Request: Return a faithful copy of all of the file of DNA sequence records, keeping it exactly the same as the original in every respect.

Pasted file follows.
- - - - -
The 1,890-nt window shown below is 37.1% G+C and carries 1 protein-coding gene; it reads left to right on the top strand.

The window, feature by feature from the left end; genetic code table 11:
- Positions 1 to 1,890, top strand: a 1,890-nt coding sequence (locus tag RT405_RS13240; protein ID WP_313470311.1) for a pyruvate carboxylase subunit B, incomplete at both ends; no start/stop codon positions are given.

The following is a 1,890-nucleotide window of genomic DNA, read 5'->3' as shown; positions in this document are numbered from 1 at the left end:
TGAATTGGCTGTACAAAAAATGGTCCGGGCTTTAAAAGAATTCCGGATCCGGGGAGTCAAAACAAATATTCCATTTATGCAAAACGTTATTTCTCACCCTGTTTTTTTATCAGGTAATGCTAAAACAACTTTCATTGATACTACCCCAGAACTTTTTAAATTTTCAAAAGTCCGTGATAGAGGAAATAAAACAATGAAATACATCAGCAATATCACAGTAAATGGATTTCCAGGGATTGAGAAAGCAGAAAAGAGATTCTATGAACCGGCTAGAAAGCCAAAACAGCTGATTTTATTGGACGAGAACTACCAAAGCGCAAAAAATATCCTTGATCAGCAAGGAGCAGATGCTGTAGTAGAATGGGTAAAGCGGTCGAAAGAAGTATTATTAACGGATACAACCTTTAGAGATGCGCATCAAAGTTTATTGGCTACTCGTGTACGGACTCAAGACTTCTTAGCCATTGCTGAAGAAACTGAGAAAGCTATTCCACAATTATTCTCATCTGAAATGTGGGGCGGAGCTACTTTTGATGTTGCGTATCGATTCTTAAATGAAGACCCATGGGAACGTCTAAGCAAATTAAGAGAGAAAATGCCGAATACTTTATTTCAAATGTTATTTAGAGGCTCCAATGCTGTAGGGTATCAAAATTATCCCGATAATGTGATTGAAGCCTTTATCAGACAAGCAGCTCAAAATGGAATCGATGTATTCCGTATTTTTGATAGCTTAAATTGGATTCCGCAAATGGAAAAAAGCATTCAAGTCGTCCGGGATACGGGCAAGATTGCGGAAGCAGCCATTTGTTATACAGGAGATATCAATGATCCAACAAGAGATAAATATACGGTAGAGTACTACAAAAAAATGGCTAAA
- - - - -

The 1,890-nt window shown below is 37.1% G+C and carries 1 protein-coding gene; it reads left to right on the top strand.

The window, feature by feature from the left end; genetic code table 11:
- Positions 1 to 1,890, top strand: a 1,890-nt coding sequence (locus tag RT405_RS13240; protein ID WP_313470311.1) for a pyruvate carboxylase subunit B, incomplete at both ends; no start/stop codon positions are given.

The following is a 1,890-nucleotide window of genomic DNA, read 5'->3' as shown; positions in this document are numbered from 1 at the left end:
TGAATTGGCTGTACAAAAAATGGTCCGGGCTTTAAAAGAATTCCGGATCCGGGGAGTCAAAACAAATATTCCATTTATGCAAAACGTTATTTCTCACCCTGTTTTTTTATCAGGTAATGCTAAAACAACTTTCATTGATACTACCCCAGAACTTTTTAAATTTTCAAAAGTCCGTGATAGAGGAAATAAAACAATGAAATACATCAGCAATATCACAGTAAATGGATTTCCAGGGATTGAGAAAGCAGAAAAGAGATTCTATGAACCGGCTAGAAAGCCAAAACAGCTGATTTTATTGGACGAGAACTACCAAAGCGCAAAAAATATCCTTGATCAGCAAGGAGCAGATGCTGTAGTAGAATGGGTAAAGCGGTCGAAAGAAGTATTATTAACGGATACAACCTTTAGAGATGCGCATCAAAGTTTATTGGCTACTCGTGTACGGACTCAAGACTTCTTAGCCATTGCTGAAGAAACTGAGAAAGCTATTCCACAATTATTCTCATCTGAAATGTGGGGCGGAGCTACTTTTGATGTTGCGTATCGATTCTTAAATGAAGACCCATGGGAACGTCTAAGCAAATTAAGAGAGAAAATGCCGAATACTTTATTTCAAATGTTATTTAGAGGCTCCAATGCTGTAGGGTATCAAAATTATCCCGATAATGTGATTGAAGCCTTTATCAGACAAGCAGCTCAAAATGGAATCGATGTATTCCGTATTTTTGATAGCTTAAATTGGATTCCGCAAATGGAAAAAAGCATTCAAGTCGTCCGGGATACGGGCAAGATTGCGGAAGCAGCCATTTGTTATACAGGAGATATCAATGATCCAACAAGAGATAAATATACGGTAGAGTACTACAAAAAAATGGCTAAA